Category Archives: old art

The Secret Gallery in Grandma’s Closet

After years of being stored away, I discovered that my mother had hidden a hoard of my old artworks in the upstairs closet in Grandma Aldrich’s house (now my parents’ house).

C360_2017-06-22-15-50-19-9622

This oil painting was done on an old saw blade at the request of my Grandpa Aldrich.  He wanted a farm painting on it, like the one he’d seen in a restaurant during a fishing trip in Minnesota.  I chose as the subject Sally the pig.  Sally was a hairlip piglet that had to be bottle fed and raised in a box by the stove until later in life she became a favorite pet.  Believe it or not, pigs are smarter than the family dog.  She became a pig you could ride.  And Grandma had taken a precious old photo of my mother and Uncle Larry riding the pig.  I used that photo to make this painting.  It was also the painting I wanted to find on this trip to Iowa.  Searching for it led to finding all the others.

These two are among the earliest paintings I did.  They were both done on canvases that I stretched over the frame myself in high school art class.  The purple one is a scene from Shakespeare’s Midsummer Night’s Dream.  The blue one doesn’t have a title, but you can see what it is.  It is an ancient shibboleth water monster lurking under a dock, fishing for young boys to eat.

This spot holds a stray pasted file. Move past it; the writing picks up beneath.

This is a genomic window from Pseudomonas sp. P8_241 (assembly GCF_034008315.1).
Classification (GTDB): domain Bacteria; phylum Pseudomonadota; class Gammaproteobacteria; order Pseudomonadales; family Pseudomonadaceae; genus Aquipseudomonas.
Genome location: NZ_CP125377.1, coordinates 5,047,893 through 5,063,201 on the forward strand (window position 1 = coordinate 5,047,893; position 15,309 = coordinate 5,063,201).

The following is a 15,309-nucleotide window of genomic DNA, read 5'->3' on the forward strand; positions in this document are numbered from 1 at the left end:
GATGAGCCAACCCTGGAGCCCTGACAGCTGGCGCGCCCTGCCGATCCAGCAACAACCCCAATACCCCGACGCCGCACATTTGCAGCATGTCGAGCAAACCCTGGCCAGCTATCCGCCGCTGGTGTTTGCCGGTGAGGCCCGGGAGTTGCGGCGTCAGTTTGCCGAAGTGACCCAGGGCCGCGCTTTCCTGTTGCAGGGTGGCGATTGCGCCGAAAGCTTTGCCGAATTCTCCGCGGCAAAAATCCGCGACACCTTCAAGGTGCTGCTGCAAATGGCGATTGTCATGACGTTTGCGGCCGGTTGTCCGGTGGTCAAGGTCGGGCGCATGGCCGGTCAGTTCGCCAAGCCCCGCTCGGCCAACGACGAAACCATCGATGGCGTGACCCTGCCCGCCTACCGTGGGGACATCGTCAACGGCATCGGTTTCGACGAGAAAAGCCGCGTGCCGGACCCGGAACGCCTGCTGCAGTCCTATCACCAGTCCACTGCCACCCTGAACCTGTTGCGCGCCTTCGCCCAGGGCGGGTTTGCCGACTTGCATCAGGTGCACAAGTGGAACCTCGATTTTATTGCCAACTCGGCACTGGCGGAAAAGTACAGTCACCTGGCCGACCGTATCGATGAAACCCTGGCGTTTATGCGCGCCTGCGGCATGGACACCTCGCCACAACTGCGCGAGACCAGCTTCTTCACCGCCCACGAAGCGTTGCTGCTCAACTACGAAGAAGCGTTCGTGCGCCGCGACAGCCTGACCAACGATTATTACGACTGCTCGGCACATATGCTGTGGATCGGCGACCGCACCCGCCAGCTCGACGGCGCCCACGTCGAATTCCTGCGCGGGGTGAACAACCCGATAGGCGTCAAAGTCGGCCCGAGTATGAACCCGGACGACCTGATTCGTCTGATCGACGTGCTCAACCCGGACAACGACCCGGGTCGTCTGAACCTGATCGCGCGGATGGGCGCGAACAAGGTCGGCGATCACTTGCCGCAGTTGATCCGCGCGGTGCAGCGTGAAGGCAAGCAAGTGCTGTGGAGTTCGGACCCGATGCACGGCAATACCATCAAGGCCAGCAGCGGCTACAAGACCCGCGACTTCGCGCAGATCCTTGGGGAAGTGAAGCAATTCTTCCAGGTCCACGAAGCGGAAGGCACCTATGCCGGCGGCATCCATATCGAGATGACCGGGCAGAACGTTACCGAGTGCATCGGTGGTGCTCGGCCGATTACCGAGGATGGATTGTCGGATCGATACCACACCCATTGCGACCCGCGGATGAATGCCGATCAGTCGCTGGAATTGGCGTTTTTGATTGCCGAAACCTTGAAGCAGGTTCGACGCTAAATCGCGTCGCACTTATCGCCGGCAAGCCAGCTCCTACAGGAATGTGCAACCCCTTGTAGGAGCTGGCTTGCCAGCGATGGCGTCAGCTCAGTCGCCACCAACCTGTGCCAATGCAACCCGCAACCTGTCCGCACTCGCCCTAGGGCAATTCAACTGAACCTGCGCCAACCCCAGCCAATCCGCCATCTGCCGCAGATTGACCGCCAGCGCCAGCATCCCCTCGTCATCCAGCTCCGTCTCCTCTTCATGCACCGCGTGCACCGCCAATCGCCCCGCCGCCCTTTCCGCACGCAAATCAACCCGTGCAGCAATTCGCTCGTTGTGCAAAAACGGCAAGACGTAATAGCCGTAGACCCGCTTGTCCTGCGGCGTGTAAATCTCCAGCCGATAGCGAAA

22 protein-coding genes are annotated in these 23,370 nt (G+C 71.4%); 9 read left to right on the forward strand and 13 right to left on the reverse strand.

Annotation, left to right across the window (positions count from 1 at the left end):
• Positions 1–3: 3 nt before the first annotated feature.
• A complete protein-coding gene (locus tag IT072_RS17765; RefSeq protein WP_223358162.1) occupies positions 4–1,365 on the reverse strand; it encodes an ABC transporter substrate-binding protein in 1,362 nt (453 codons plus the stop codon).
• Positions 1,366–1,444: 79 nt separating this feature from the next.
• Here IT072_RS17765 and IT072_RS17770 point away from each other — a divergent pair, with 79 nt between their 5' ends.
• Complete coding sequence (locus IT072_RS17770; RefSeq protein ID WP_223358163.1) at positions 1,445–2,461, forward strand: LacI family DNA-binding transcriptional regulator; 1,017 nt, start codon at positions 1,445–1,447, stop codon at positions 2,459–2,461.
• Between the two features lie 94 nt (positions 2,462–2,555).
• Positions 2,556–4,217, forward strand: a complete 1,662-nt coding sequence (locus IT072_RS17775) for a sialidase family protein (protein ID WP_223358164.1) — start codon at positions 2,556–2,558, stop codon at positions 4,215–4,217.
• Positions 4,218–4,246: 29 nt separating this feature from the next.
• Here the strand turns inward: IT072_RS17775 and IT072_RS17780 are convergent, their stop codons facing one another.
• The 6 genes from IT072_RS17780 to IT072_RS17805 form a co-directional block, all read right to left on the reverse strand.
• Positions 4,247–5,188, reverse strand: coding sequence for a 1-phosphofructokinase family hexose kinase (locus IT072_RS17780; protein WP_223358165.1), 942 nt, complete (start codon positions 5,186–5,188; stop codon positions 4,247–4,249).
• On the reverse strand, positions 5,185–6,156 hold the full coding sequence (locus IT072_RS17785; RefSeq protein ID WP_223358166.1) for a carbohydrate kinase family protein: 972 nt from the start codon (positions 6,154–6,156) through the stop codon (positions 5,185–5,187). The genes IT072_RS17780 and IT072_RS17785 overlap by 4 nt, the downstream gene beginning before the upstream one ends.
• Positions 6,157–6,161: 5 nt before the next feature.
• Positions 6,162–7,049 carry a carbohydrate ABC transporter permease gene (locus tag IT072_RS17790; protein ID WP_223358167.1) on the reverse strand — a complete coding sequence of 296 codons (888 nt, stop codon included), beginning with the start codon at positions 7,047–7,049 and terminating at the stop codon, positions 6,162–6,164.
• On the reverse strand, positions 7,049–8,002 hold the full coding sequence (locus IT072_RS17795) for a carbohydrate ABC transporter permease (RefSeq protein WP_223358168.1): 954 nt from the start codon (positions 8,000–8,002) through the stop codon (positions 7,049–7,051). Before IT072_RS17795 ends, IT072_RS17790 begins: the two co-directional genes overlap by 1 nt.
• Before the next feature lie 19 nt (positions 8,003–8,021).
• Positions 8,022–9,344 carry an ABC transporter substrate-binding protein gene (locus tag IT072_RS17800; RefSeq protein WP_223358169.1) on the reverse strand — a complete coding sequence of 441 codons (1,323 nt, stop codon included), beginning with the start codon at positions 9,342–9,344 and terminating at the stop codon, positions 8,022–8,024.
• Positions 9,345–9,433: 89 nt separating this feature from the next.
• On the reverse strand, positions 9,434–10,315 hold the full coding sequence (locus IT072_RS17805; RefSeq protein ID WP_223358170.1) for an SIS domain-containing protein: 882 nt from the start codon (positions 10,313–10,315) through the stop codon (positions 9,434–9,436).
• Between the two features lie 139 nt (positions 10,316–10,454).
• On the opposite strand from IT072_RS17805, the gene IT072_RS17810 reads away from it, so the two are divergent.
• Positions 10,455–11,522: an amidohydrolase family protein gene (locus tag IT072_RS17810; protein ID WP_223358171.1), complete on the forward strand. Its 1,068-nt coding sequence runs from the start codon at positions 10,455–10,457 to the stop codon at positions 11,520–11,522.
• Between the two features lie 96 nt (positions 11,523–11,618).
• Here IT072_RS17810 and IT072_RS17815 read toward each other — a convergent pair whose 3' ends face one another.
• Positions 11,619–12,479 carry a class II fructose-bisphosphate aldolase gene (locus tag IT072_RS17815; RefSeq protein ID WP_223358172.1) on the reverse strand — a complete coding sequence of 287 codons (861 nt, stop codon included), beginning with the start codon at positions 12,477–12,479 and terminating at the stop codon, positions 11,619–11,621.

20170622_215004

This drawing was done on the front porch in the house in Rowan.  It would be years before mom framed it.  It is another example of what I could do as a high school kid.  In fact, I composed it from art-class sketches I did my senior year in school.

20170622_215257

The Boy in the Barn was painted on the remains of an old chalkboard that my sisters, brother, and I had used in grade school.

20170622_215408

Grandma Aldrich asked for this picture to hang over the sofa in the farmhouse living room.  It stayed there for many years.

20170622_214755.jpg

Great Grandma Hinckley passed away in 1980.  I created this portrait from a combination of photos and memory.  It was too good.  It was never hung anywhere because it always made her daughter, my Grandma Aldrich, tear up.

20170622_215535

This pencil drawing won a blue ribbon at the Wright County Fair in the late 70’s.

20170622_215115